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Want a new domain with Google Apps? Choose Google Domains

Google Domains' synthetic records automate the creation of multiple DNS records. Andy Wolber explains.

Google Domains

Inside your car, press a button as you approach your home. The garage door rises and you drive inside. You can thank C.G. Johnson, who invented the electric garage door opener in 1926, and two other inventors who separately created the first wireless remotes a few years later. Together, the tools automate a previously manual task.

Web domain setup used be manual, too. You bought hosting and email services, then configured domain name server (DNS) settings to display your site and route email. You added more DNS settings to combat spam and improve email deliverability. DNS configuration was sufficiently complex that most people left the task to tech professionals.

Google Domains helps you setup a website. Choose a domain name, then select a web host from one of several Google Domains partners (Figure A). Google Domains configures DNS records for a newly acquired domain to point to the right places. The partners — as of January 2015 — include Weebly, Shopify, Squarespace, and Wix. Monthly hosting at these services starts as low as $3.29 (USD) a month. Or you can point your domain to Google's own Blogger service, which is free.

Figure A

Figure A

In the US, Google Domains offers integrated setup with several web hosting partners.

Google Domains also helps you connect a new domain to Google Apps, thanks to a feature Google calls " synthetic records." A synthetic record configures multiple third-level domain name settings at once. For example, choose a synthetic record for Google Apps, and Google Domains creates DNS records for mail.yourdomain.com, calendar.yourdomain.com, and drive.yourdomain.com that point to Gmail, Google Calendar, and Google Drive. Google Domains handles this for calendar, drive, docs, groups, hangouts, mail, plus, sheets, sites, slides, start, and vault. You don't have to create each of the DNS records individually; the synthetic record creates them all at once.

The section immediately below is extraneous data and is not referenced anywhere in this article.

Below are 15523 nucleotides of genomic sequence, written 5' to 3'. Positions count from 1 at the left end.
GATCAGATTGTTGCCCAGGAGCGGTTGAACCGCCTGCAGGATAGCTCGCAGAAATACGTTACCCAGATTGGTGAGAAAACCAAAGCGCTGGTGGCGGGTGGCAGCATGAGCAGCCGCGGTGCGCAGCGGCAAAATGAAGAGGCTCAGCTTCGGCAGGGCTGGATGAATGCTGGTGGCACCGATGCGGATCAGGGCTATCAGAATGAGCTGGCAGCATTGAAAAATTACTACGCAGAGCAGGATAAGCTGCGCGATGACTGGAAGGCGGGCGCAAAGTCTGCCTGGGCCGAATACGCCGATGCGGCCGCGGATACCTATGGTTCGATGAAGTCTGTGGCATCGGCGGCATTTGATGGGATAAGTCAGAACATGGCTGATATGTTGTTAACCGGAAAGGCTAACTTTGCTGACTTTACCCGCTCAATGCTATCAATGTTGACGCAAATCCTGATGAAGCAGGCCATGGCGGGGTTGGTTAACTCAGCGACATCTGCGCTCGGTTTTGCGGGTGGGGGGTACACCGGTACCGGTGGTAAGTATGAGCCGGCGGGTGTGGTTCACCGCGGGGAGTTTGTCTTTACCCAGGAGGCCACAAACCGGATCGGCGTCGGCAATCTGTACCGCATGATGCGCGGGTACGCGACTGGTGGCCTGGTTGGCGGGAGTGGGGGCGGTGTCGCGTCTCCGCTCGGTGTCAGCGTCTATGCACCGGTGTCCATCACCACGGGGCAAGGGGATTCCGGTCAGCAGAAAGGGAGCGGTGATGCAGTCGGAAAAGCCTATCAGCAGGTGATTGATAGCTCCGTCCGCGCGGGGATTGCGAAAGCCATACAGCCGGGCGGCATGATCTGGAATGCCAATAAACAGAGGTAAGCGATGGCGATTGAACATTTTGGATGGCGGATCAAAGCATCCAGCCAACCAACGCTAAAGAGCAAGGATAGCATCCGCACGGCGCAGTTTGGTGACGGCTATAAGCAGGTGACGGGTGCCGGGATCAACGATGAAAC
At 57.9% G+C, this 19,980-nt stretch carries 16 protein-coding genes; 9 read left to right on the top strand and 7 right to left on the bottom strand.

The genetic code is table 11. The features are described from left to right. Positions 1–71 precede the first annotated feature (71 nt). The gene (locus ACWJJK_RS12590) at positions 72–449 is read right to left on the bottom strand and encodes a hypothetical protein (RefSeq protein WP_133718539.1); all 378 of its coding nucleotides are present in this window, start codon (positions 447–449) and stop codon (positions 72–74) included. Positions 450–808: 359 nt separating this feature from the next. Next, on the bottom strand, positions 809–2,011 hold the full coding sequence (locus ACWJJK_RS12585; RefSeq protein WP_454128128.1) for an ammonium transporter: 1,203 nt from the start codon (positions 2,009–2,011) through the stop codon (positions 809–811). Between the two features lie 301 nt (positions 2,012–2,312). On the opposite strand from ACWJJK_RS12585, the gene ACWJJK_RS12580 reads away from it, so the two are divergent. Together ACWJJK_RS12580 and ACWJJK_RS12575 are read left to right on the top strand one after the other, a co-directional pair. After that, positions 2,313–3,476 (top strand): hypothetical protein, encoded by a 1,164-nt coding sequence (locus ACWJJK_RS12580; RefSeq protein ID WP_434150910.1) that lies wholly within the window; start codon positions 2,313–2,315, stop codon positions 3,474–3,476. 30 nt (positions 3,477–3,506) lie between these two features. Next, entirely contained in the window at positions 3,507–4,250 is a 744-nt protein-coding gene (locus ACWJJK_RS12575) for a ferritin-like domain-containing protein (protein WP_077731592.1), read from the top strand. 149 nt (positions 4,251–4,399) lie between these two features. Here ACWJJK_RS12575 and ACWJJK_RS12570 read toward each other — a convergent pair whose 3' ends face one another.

A synthetic record also configures your email settings to point to Google Apps ( Figure B). The system not only provides the necessary MX (mail exchange) records, but it also configures SPF and DKIM settings. These settings improve email deliverability and help reduce spam. Too often, even organizations that use Google Apps wouldn't configure these records. The process was complex, so I wrote it up in an earlier article (see "Send better email: Configure SPF and DKIM for Google Apps"). Use a synthetic record, and Google handles the setup with a checkbox.

Figure B

Figure B

Google Domains' synthetic records automate the creation of multiple DNS records.

Synthetic records also create connections to services for developers and enterprise customers. A developer could point a third-level domain to Google App Engine, or a system admin might direct a third-level domain to a server, thanks to Dynamic DNS support.

Google Domains offers manual configuration of DNS records for your domain, too (Figure C). Direct your name servers elsewhere or forward your domain, if you prefer. (For example, pa311.com points to a Wordpress site at pa311.wordpress.com.) Create up 100 custom resource A, AAAA, CNAME, NS, MX, PTR, SPF, SRV, or TXT records.

Figure C

Figure C

Create and customize DNS records manually, if you prefer.

Google Domains pricing seems competitive. Google charges $12 per year for .com, .net, and .org domains, while some other top-level domains cost more. For example, .cc domains cost $20 per year, .co domains cost $30 per year, and .haus domains cost $110 per year. The site supports both new and transferred domain registrations. See the full list of top-level domains at Google's site.

Should you use Google Domains?

A small business owner just moving online should also consider Google Domains. Buy your domain, choose a web host, and get started with Google Apps — all without having to learn the details of DNS. The synthetic records feature eliminates several DNS configuration steps. Companies with existing DNS configurations benefit much less. (Note: As of January 2015, the service is US-only.)

Just as we press a button and our garage door opens, Google Domains applies automated configuration to processes historically done by hand. You can still open your garage — or configure your DNS settings — manually. But if you're purchasing a new domain and plan to use Google Apps or Google App Engine, save yourself some time: use Google Domains.

About Andy Wolber

Andy Wolber helps people understand and leverage technology for social impact. He resides in Ann Arbor, MI with his wife, Liz, and daughter, Katie.

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